www.johntyman.com/africa

John Tyman's
Cultures in Context Series
AFRICAN HABITATS : 
FOREST, GRASSLAND AND SLUM 
Studies of the Maasai, the Luhya, and Nairobi's Urban Fringe
I. Photo Journal
II. Sound Effects Library
III. Kenyan Folk Tales
IV. Kenyan Country Foods
www.johntyman/africa
I. PHOTO JOURNAL
PART ONE : INTRODUCTION TO KENYA
PART TWO : THE LUHYA
PART THREE : THE SAMBURU
PART FOUR : KIBERA
. .
.
PART ONE : INTRODUCTION TO KENYA
. This study of three different habitats in East Africa is, at one and the same time, the most dated and the most recent of the studies of ”Cultures in Context” posted on the World Wide Web. This is because although almost all of the Samburu images, most photos of the Luyha, and all of the sound recordings, were collected in 1982, their story has been updated using photos and emailed information provided by faithful friends. My notes on the Luhya were checked and updated by Charles Mudanyi (now living in Busia) who has been a source of valuable information since I stayed with his family in 1982. He has also provided photos illustrating changes that have been made since then.

The unit detailing life on the urban fringe of Nairobi is essentially the work of Olita Ogonjo. He took all the photos and later explained them to me. All I contributed was a camera or two and a list of the images I needed. The photographs he was able to collect reflect the community’s trust in one who had long since identified himself with their just desire for improved living conditions. As a visitor from a very different world I could not have taken them myself. And Olita was also able to update my coverage of conditions in northern Kenya among the Samburu and their neighbours – and provide additional pictures.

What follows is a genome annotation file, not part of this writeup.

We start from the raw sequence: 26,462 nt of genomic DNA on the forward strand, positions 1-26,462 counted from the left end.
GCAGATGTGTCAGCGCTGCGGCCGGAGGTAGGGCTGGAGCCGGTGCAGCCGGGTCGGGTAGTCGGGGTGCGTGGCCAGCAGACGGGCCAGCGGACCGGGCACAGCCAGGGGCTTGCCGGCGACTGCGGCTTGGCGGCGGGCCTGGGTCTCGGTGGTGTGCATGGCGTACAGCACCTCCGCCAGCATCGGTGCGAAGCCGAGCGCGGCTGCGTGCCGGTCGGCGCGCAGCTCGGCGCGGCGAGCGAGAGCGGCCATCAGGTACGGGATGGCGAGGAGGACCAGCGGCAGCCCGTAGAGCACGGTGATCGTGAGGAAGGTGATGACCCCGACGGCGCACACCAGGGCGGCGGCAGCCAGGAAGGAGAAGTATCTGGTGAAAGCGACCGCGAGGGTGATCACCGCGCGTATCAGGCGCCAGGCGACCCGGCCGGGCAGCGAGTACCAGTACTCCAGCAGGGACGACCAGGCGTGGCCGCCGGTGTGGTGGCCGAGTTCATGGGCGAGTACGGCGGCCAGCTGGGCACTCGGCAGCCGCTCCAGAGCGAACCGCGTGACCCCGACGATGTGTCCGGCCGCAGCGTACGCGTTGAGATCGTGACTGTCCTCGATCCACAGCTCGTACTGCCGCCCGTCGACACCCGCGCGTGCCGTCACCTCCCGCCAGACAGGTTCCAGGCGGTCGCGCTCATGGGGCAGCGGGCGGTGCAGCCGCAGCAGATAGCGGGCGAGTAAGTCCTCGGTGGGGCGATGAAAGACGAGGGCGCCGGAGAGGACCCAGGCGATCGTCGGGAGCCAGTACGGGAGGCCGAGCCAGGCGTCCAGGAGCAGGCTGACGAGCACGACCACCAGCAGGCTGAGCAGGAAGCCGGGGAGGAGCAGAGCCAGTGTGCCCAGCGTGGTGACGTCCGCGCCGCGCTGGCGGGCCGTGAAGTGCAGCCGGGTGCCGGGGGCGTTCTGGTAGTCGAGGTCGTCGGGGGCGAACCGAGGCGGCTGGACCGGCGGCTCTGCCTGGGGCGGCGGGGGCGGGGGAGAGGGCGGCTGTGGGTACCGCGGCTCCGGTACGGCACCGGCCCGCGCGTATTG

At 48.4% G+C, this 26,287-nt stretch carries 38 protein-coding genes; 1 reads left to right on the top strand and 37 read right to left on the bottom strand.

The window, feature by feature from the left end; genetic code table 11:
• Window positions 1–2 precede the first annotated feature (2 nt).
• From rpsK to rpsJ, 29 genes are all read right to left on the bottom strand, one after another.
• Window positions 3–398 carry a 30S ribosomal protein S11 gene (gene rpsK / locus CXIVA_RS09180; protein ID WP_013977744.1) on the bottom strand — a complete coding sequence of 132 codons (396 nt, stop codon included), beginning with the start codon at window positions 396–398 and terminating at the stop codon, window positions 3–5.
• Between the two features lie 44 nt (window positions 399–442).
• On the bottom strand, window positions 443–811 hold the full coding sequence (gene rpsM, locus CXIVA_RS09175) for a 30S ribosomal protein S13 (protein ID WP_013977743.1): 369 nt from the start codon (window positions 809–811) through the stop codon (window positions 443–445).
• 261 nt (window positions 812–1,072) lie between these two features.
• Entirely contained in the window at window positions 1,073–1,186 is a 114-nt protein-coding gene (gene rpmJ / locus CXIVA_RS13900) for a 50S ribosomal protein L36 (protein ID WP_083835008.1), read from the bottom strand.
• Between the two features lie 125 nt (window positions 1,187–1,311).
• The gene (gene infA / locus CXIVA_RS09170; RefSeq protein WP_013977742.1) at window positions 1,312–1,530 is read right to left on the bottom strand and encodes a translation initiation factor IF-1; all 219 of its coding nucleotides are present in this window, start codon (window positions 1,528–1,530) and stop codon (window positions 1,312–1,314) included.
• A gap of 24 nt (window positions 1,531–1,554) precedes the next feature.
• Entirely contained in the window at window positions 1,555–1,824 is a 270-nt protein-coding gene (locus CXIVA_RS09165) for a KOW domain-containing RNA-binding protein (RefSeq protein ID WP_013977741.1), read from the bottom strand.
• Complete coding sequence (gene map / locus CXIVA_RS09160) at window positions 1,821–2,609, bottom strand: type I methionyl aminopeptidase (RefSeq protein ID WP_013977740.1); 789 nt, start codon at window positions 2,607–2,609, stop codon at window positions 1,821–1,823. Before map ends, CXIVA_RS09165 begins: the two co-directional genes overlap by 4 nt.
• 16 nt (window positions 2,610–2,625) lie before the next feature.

I flew to Kenya in August 1982  -- when the residences of my university in Brisbane were commandeered for athletes competing in the Commonwealth Games. I spent two months among pastoral tribes in the north, courtesy of the Rural Development Centre at Maralal, and visited a number of Samburu settlements within walking distance of the town. In the account that follows the lines between the cultures of the Samburu in the north and the Maasai in the south have been blurred because they have so much in common.

I followed this up with two months in the Western District courtesy of Richard Ong’anda, principal of the school at Ingotse and a former student of mine in Canada. With his home as my base I was able to spend time with several different families, notably the Mudanyis. After that I invested several rolls of film and a great deal of energy in documenting the zonation of vegetation types on Mount Kenya (from tropical forest to snow-capped peaks) before I left Kenya for the Sahara.

1. Land and People : 001-008
2. Environmental Considerations : 009-012
3. Political and Economic Characteristics : 013-022
.
PART TWO : THE LUHYA
4. LAND AND PEOPLE : 023-029
5. CLOTHING : 030-035
6. FOOD : 036-050
6a. FOOD : 051-063
. AGRICULTURAL CASE STUDIES:
7.      The Adanje Shamba : 064-071
8.      The Onyimbo Shamba : 072-079
9.      The Okala Shamba : 080-086
10.      The Mumias Sugar Company : 087-097